There’s many a way you can go about framing your prints, but there’s also ‘rules of thumb’ used in the framing industry that every artist would do well to know.
Here’s three of them that are each a sure-fire way to get you thinking more about how you frame your prints. Or help you decide if you should consider selling framed prints or unframed.
- Adding signatures
If you’re going to raise your artistic profile, you will want to be adding your signature to your prints. This is one reason to sign your work instead of the mount. However, if you sign at the bottom of your artwork, it’s likely going to be covered by the mount anyway.
Including signed mounts could ensure your signature is on display with your work. Of course, if you’re going to do this, you’ll either need your work custom framed, or at least get custom sized mount boards so you can sign them instead. Having the art signed as well as the mount ensures that there’s a signature there on the art even if the mount is replaced.
That can add to the perceived value.
- Standard mounts don’t conform to composition expectations
Run-of-the-mill mount sizes can really hinder the impact of your work, the reason being that standard sizes don’t allow for a balance of disparity. You get equal widths all the way around. Often is the case, the result is a standard looking framed finish. Not much in the way of increasing the visual appeal of your artwork.
Perception is a wonderful thing, so to increase the visual aesthetics and add appeal to your artwork, it helps to have it displayed off-centre.
A good example of this is using a square print and framing it in a rectangular frame. The small print in a large frame works wonders for many a project. The size of the mount borders adds plenty of real estate to the print and provided you add more weight to the bottom of the mount, it’s even more visibility for a signature.
- Rules don’t always work
If you’re trying to add appeal to your artwork through framing it, you won’t find any solid rules to frame by so don’t waste your time searching, the reason being that people have different tastes. Your customers will want to personalise it to suit their tastes and the home décor.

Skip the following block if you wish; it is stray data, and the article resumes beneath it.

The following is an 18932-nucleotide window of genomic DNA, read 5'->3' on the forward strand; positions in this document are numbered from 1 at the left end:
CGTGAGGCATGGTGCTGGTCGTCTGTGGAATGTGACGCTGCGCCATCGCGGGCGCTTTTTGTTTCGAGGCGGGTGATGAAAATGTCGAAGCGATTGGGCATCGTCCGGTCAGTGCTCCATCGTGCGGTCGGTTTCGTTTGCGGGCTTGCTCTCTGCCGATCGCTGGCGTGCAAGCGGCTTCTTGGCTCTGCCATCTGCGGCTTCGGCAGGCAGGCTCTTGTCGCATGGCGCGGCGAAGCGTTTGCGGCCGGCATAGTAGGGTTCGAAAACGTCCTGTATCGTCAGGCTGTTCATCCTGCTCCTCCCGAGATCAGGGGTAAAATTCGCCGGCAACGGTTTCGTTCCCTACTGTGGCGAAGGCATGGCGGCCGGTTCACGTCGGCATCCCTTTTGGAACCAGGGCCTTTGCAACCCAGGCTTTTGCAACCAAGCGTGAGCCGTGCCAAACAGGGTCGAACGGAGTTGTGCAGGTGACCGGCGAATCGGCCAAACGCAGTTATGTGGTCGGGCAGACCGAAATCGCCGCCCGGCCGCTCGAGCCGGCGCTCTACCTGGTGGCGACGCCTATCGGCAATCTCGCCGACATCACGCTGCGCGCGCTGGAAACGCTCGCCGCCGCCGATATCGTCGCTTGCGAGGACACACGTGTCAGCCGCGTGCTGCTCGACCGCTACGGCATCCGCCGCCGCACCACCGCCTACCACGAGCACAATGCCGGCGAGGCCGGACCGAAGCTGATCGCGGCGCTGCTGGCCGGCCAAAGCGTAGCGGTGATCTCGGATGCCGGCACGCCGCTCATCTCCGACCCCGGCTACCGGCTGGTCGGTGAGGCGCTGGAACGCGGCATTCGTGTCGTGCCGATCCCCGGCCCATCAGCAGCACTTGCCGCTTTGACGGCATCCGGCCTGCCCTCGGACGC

The only rule there is, is that the frame and the mount should always work to enhance the art in the frame and never diminish it in anyway.
For that reason, if you’re going to experiment with selling framed artwork instead of unframed, be careful what you spend because it can become expensive.
Generally, artists will price their work around four times the cost of production (materials + your labour costs).
The quality of framing materials is variable by supplier. Some are archival quality but even then, your work still needs bonding and that will require acid-free backing board, mount boards and taping or hinging.
Adding your signature to the mount can increase the perceived value of your artwork and also help add to the visual appeal. However, customers can easily change mounts (provided you don’t dry mount it, which would be expensive anyway).
Custom mount sizes may be required to add to the aesthetics of your work because you can then add more weight to the bottom of your prints but more importantly, you can experiment with shapes within shapes. Circles or squares inside a rectangular print, which adds more real estate inside the frame using just the mount boards. It’s an inexpensive way to enhance the artwork by ensuring it captures the eye.
Lastly, don’t expect every project you work on to go the same in terms of the results you get if you do decide to frame your artwork. There are no rules in framing that work for everyone because it is highly personal for your customers. Each project will have different results and will in all likelihood require a different framing technique.
Always experiment and consider whether a finished framed look adds value to the print, because if you feel it draws the eye away from your work and diminishes it in anyway, it may be best to either sell it unframed or consult with framers, or even a framing community online for general framing advice.